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HIV-1 Infection Induces Acetylation of NPM1 That Facilitates Tat Localization and Enhances Viral Transactivation

Gadad, Shrikanth S., Rajan, Roshan Elizabeth, Senapati, Parijat, Chatterjee, Snehajyoti, Shandilya, Jayasha, Dash, Prasanta Kumar, Ranga, Udaykumar, Kundu, Tapas K.
Journal of molecular biology 2011 v.410 no.5 pp. 997-1007
HIV infections, Human immunodeficiency virus 1, acetylation, chromatin, enzymes, eukaryotic cells, genome, histones, humans, pathogenesis, proviruses, small interfering RNA, transcription (genetics), transcriptional activation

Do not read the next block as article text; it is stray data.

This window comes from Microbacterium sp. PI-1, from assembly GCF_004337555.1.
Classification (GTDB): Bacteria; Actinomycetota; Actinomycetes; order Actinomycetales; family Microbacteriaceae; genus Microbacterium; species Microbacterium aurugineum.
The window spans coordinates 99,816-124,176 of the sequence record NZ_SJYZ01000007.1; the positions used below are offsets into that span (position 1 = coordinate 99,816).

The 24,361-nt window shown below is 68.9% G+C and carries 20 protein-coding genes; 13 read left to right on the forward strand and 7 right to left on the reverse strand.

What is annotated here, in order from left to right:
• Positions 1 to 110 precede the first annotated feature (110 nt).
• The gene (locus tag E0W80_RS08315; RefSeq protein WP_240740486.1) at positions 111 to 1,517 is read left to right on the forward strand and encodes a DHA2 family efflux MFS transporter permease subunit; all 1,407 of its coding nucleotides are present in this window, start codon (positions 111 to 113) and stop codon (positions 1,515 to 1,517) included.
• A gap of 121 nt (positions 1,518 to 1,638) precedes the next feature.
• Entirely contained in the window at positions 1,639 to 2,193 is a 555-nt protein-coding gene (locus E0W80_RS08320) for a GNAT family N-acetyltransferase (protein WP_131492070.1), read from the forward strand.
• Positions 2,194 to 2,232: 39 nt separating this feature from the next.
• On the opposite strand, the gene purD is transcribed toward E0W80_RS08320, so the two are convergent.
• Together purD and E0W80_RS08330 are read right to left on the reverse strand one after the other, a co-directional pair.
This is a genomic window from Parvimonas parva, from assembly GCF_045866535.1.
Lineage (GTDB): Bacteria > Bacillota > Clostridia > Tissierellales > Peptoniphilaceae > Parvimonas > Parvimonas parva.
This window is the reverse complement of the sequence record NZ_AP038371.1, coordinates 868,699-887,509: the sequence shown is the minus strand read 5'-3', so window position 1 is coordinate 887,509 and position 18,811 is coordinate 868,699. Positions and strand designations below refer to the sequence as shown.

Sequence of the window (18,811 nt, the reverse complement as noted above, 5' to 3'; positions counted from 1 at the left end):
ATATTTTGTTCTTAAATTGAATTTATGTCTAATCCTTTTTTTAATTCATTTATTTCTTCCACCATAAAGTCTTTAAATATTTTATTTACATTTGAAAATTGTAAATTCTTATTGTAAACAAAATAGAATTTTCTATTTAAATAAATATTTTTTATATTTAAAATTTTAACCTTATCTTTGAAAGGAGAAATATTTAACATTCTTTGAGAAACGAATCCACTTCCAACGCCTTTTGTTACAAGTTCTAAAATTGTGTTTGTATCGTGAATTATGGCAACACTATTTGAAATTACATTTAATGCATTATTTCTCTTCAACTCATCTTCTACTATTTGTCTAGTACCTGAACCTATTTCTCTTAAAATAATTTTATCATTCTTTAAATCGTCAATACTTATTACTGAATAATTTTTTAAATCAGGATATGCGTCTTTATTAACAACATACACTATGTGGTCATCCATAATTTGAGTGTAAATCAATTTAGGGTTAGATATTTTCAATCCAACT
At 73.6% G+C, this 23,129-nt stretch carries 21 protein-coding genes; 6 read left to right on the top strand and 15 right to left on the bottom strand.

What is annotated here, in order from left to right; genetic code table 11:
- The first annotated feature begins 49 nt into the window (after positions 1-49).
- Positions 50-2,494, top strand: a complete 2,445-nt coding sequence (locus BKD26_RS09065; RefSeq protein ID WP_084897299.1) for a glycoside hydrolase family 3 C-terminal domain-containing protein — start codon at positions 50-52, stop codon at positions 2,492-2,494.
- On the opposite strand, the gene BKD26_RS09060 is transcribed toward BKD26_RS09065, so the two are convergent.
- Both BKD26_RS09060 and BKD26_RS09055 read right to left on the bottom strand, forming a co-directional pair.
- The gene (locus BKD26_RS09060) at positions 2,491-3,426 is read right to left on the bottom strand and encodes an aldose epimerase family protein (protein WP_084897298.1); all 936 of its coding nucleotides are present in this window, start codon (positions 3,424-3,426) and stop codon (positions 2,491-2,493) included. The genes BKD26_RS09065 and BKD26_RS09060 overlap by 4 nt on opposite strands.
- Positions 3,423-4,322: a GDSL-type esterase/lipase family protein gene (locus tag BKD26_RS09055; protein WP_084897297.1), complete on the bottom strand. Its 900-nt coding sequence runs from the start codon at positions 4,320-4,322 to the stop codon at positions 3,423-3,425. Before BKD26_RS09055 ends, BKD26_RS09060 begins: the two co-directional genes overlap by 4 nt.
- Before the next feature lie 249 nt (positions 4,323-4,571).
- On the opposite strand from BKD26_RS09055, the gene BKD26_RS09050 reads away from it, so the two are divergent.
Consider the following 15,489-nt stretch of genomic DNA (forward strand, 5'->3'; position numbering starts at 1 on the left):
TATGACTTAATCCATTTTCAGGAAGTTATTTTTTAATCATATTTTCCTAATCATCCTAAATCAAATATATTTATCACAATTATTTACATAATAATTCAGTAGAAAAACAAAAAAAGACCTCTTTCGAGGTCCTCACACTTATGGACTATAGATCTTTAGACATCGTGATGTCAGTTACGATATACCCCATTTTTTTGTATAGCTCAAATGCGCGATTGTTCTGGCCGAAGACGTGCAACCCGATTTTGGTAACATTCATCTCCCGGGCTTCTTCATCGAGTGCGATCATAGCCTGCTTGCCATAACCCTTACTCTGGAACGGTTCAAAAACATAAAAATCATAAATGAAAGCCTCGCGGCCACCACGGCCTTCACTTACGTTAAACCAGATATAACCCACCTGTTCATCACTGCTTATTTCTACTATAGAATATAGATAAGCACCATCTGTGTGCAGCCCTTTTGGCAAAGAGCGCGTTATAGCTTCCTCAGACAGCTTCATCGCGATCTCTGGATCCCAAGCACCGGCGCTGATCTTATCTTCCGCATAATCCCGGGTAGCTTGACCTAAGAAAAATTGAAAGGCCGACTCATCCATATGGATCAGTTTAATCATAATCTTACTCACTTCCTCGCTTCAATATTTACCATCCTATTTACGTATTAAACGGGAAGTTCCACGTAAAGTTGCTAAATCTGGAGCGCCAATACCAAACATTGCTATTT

Human immunodeficiency virus type 1 (HIV-1) following integration hijacks host cell machineries where chromatinization of the viral genome regulates its latency, transcription, and replication. The cooperation among ATP-dependent chromatin remodeling factors, posttranslational modifying enzymes, and histone chaperones is well established during transcriptional activation in eukaryotes. However, the role of histone chaperones in transcription of the HIV promoter is poorly understood. Previous studies from our group have established the role of the human histone chaperone nucleophosmin (NPM1) in the acetylation-dependent chromatin transcription. NPM1 is known to interact with HIV-Tat. Here, we report that infection by HIV-1 induces the acetylation of histone chaperone NPM1. Acetylation of NPM1 was found to be critical for nuclear localization of Tat as well as Tat-mediated transcription alluding to the critical role for the host factor towards viral pathogenesis. Furthermore, knockdown experiments mediated by small interfering RNA identified the critical role played by the chaperone NPM1 in transcriptional activation of the integrated provirus. These results shed further insights into the possible role of histone chaperone NPM1 acetylation in viral gene transcription, which could be a potential therapeutic target.